The world of dating and relationships

A common thread among adults with Asperger’s is difficulty creating and maintaining meaningful romantic relationships, particularly with those considered neuro-typical (NT). Some “experts” even claim that “true” people with Aspergers do not desire and are incapable of romantic relations. However, research disagrees. Relationships for Aspergians simply require more work, knowledge, and understanding.
Meeting a new partner and maintaining any kind of relationship can be especially challenging for an Aspergian because of the very traits that characterize Asperger’s disorder.

  For example:

• Difficulty reading social cues often makes conversation and interaction awkward.

• Difficulty intuiting emotions of others and responding appropriately is often perceived as coldness or lack of desire to connect.

• Tendency to expound on favorite hobbies or topics may come across as narcissistic or worse, dull. Yet the Aspergian may never realize that the audience is bored.

• Strict adherence to rituals impacts flexibility for dating in general and the Aspergian’s availability to a new partner.

• Delayed adolescence, misunderstanding of sexual signals, and sensory issues can lead to the problem of expressing too much (or too little) affection.

Aspergers Relationships

If the situation seems hopeless, it need not. Plenty of Aspergians have successfully navigated the world of dating and so can you. The following tips may help but are only starting points:

• Know yourself by embracing your diagnosis. This doesn’t mean fixate on the label; simply read about Asperger’s and high-functioning autism to discover which traits and coping mechanisms may apply to you.

• Know yourself by studying your own behavior. What are your mannerisms? Do you tend to lecture others about a favorite topic while they yawn and look away? Do you make an attempt to keep eye contact during conversations? Do you have difficulty with personal space and stand uncomfortably close to others in a group? If you aren’t sure, ask those who know you best.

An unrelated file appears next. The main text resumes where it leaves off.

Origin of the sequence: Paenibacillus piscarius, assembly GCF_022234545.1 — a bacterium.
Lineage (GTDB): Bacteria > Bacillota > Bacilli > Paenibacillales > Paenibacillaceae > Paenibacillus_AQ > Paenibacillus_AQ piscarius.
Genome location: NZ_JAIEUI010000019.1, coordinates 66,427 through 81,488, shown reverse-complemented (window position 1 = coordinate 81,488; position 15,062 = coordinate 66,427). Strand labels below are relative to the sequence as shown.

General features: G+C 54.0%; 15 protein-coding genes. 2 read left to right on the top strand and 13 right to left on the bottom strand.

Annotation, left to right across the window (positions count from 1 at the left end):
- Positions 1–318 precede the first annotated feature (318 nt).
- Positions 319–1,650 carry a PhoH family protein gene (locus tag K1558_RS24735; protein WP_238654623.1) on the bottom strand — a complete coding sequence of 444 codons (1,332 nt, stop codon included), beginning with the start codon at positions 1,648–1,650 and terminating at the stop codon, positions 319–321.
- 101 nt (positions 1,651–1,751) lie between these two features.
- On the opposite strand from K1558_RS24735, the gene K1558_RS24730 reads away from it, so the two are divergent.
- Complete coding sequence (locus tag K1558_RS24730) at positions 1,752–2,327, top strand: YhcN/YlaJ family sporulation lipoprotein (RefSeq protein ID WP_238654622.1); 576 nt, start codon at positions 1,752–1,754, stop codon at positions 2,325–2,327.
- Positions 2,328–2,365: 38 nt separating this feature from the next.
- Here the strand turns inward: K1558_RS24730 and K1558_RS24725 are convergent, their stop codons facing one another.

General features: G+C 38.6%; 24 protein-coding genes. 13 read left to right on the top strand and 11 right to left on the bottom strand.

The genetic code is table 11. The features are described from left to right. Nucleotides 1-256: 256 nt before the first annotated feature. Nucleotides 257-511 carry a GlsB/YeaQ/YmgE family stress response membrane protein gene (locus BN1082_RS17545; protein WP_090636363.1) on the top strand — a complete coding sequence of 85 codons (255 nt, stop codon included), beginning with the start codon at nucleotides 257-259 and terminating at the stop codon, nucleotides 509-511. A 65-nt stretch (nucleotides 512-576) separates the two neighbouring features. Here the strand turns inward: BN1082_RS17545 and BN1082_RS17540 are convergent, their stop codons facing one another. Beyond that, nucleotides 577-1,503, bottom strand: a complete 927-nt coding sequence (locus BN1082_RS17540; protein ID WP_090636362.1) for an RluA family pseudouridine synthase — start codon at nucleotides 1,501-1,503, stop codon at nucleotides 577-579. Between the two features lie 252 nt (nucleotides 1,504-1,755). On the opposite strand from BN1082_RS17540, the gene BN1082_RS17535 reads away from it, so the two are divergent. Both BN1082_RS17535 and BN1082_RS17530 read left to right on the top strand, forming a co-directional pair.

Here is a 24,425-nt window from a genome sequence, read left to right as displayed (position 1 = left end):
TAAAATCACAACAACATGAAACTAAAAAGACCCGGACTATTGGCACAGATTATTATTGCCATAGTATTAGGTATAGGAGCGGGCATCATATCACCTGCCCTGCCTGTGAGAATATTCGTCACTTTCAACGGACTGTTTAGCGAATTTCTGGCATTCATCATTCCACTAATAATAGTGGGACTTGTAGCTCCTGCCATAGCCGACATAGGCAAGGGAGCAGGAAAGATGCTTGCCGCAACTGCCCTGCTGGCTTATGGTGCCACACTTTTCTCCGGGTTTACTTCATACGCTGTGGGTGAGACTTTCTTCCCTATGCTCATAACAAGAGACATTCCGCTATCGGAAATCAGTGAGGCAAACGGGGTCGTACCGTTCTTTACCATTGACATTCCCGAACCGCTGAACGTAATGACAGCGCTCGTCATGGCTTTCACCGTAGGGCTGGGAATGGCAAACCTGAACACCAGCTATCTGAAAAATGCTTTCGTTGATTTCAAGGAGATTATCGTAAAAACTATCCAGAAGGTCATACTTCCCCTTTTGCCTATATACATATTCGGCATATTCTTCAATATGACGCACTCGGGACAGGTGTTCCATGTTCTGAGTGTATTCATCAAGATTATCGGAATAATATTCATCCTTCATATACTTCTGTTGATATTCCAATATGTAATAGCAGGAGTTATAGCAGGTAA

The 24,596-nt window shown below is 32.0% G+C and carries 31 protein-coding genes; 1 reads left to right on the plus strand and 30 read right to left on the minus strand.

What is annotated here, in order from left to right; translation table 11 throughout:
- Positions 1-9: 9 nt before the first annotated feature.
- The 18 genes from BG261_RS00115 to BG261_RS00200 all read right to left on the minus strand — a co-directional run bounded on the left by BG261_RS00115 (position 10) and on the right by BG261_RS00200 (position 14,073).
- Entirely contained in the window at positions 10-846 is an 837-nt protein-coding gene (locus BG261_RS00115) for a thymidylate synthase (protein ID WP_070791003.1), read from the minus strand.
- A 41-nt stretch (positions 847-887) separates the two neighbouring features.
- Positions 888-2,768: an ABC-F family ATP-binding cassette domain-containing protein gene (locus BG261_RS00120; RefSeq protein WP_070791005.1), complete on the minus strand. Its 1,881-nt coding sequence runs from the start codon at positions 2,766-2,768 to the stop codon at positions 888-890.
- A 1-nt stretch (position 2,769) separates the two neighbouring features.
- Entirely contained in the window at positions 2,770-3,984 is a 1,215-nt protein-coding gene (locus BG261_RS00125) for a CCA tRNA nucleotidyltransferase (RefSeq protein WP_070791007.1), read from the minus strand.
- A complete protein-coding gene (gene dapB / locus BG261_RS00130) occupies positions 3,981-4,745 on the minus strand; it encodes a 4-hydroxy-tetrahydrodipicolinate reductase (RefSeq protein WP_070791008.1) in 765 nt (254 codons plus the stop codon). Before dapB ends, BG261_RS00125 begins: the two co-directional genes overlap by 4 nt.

• Know others by studying both the NTs around you and in popular culture.

• Role play. Engage a friend, family member, or another AS to help you develop a dating “script” to follow. Practice words, gestures, and even facial expressions that denote interest, concern, joy, etc.

• Consider therapy, if possible. A therapist specializing in autism and adult Asperger’s can guide you through cognitive behavior therapy (CBT) and social skills training.

• Look for realistic and appropriate places to meet someone with similar interests or values. If you don’t enjoy dancing or drinking, don’t go bar-hopping to find a date. Try a meet up group aimed at your interests, a support group, your church, or even an online dating site for Aspergians.

• Communication. It is up to you whether or not you “come out” to your date. If you do, be sure to provide accurate information so he or she can learn about your diagnosis.

• Don’t wait for your soul mate to come along before dating. Instead, view each date as practice, or even a social experiment, a chance to test the skills or social theories you have managed to work out so far.

Dating can be difficult for anyone. For the Aspergian, it can feel like a nightmare. However, with the right strategies in mind, it can be done successfully.


Mark Blakey

Mark Blakey is the founder of the Aspergers Test Site, after a successful career working in IT Mark wanted to share what he learned from his own diagnosis. He is the author of "Emotional Mastery for Adults with Aspergers" and "An Introduction to Aspergers Syndrome". Having received lots of questions from parents with autistic children, Mark went on to found Autism Parenting Magazine. The magazine has become an essential resource aimed at improving the quality of life for families effected by Autism. Its a monthly publication containing lots of helpful articles to help develop social skills, manage challenging behavior and improve communication.